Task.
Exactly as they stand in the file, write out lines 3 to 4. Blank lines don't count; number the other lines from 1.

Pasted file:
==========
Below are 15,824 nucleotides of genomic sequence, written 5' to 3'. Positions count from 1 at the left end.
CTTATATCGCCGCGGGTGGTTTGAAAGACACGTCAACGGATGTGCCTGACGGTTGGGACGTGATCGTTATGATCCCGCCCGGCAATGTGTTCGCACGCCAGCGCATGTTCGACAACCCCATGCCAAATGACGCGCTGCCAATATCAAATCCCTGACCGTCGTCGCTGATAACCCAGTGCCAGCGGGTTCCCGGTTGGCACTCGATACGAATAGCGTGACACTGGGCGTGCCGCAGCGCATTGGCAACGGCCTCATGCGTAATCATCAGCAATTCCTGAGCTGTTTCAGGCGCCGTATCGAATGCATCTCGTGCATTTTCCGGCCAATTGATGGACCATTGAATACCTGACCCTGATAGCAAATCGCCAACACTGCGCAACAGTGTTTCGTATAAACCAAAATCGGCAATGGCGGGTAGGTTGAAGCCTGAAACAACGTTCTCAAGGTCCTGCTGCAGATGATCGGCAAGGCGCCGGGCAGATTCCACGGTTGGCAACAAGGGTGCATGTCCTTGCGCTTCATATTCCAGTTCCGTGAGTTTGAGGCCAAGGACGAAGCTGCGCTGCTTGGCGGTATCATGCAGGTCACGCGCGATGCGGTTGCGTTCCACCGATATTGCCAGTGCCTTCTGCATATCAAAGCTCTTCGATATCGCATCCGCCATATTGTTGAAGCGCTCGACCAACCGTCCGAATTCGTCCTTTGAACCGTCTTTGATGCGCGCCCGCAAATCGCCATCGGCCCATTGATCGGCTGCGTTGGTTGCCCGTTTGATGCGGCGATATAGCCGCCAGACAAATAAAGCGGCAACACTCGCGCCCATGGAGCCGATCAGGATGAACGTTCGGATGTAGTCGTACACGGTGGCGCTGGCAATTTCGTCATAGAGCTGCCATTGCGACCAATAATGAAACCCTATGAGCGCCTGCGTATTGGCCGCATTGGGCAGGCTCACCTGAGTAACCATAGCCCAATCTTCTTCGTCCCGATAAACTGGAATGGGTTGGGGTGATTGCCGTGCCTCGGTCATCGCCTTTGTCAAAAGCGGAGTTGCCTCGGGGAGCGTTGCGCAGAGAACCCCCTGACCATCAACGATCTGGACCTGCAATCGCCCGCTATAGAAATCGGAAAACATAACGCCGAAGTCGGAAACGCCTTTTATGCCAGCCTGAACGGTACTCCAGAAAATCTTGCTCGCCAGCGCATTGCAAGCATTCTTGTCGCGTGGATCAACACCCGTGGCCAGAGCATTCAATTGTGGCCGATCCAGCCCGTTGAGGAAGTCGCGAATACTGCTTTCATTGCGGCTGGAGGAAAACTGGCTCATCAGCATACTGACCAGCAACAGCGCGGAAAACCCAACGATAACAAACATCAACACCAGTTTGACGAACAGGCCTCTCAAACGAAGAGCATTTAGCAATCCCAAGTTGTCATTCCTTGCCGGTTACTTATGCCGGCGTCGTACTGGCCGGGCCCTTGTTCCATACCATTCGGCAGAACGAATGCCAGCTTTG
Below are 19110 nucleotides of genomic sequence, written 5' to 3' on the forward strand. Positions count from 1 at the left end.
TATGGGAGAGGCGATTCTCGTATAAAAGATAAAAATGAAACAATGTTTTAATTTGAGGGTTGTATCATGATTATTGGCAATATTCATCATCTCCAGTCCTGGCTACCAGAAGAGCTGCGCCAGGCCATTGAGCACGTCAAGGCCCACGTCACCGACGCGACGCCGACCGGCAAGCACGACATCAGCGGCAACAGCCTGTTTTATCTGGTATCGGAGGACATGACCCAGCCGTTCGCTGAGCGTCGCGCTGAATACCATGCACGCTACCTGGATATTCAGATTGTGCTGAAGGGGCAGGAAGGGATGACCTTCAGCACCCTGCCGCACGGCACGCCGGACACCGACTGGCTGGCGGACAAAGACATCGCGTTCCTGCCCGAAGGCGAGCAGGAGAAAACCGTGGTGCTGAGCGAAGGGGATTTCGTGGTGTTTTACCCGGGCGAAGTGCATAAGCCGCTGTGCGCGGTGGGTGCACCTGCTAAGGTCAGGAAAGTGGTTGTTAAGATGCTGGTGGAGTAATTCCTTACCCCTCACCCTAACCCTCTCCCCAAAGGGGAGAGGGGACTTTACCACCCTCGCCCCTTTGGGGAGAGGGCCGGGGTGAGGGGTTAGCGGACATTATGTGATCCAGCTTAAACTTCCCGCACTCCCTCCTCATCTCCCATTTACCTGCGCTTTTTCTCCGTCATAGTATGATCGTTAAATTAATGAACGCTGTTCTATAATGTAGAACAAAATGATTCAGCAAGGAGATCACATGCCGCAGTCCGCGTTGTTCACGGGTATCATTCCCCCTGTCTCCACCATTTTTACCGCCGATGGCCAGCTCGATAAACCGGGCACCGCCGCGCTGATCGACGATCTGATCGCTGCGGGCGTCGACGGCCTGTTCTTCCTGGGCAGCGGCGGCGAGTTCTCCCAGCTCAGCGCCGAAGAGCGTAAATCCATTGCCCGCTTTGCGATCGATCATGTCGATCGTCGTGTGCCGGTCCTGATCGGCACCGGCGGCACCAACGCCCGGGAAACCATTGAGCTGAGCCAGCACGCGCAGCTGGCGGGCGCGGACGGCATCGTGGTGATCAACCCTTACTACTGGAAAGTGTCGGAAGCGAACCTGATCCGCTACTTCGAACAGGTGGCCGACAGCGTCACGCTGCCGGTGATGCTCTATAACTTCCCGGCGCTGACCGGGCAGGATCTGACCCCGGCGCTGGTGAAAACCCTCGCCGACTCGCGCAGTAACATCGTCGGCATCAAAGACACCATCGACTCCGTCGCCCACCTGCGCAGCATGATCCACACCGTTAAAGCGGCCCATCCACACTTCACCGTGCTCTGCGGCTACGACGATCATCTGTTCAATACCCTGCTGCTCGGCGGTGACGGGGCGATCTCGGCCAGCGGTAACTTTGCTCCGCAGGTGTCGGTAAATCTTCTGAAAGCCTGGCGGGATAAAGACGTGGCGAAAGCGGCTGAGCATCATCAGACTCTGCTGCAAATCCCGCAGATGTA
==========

Below are 19110 nucleotides of genomic sequence, written 5' to 3' on the forward strand. Positions count from 1 at the left end.
TATGGGAGAGGCGATTCTCGTATAAAAGATAAAAATGAAACAATGTTTTAATTTGAGGGTTGTATCATGATTATTGGCAATATTCATCATCTCCAGTCCTGGCTACCAGAAGAGCTGCGCCAGGCCATTGAGCACGTCAAGGCCCACGTCACCGACGCGACGCCGACCGGCAAGCACGACATCAGCGGCAACAGCCTGTTTTATCTGGTATCGGAGGACATGACCCAGCCGTTCGCTGAGCGTCGCGCTGAATACCATGCACGCTACCTGGATATTCAGATTGTGCTGAAGGGGCAGGAAGGGATGACCTTCAGCACCCTGCCGCACGGCACGCCGGACACCGACTGGCTGGCGGACAAAGACATCGCGTTCCTGCCCGAAGGCGAGCAGGAGAAAACCGTGGTGCTGAGCGAAGGGGATTTCGTGGTGTTTTACCCGGGCGAAGTGCATAAGCCGCTGTGCGCGGTGGGTGCACCTGCTAAGGTCAGGAAAGTGGTTGTTAAGATGCTGGTGGAGTAATTCCTTACCCCTCACCCTAACCCTCTCCCCAAAGGGGAGAGGGGACTTTACCACCCTCGCCCCTTTGGGGAGAGGGCCGGGGTGAGGGGTTAGCGGACATTATGTGATCCAGCTTAAACTTCCCGCACTCCCTCCTCATCTCCCATTTACCTGCGCTTTTTCTCCGTCATAGTATGATCGTTAAATTAATGAACGCTGTTCTATAATGTAGAACAAAATGATTCAGCAAGGAGATCACATGCCGCAGTCCGCGTTGTTCACGGGTATCATTCCCCCTGTCTCCACCATTTTTACCGCCGATGGCCAGCTCGATAAACCGGGCACCGCCGCGCTGATCGACGATCTGATCGCTGCGGGCGTCGACGGCCTGTTCTTCCTGGGCAGCGGCGGCGAGTTCTCCCAGCTCAGCGCCGAAGAGCGTAAATCCATTGCCCGCTTTGCGATCGATCATGTCGATCGTCGTGTGCCGGTCCTGATCGGCACCGGCGGCACCAACGCCCGGGAAACCATTGAGCTGAGCCAGCACGCGCAGCTGGCGGGCGCGGACGGCATCGTGGTGATCAACCCTTACTACTGGAAAGTGTCGGAAGCGAACCTGATCCGCTACTTCGAACAGGTGGCCGACAGCGTCACGCTGCCGGTGATGCTCTATAACTTCCCGGCGCTGACCGGGCAGGATCTGACCCCGGCGCTGGTGAAAACCCTCGCCGACTCGCGCAGTAACATCGTCGGCATCAAAGACACCATCGACTCCGTCGCCCACCTGCGCAGCATGATCCACACCGTTAAAGCGGCCCATCCACACTTCACCGTGCTCTGCGGCTACGACGATCATCTGTTCAATACCCTGCTGCTCGGCGGTGACGGGGCGATCTCGGCCAGCGGTAACTTTGCTCCGCAGGTGTCGGTAAATCTTCTGAAAGCCTGGCGGGATAAAGACGTGGCGAAAGCGGCTGAGCATCATCAGACTCTGCTGCAAATCCCGCAGATGTA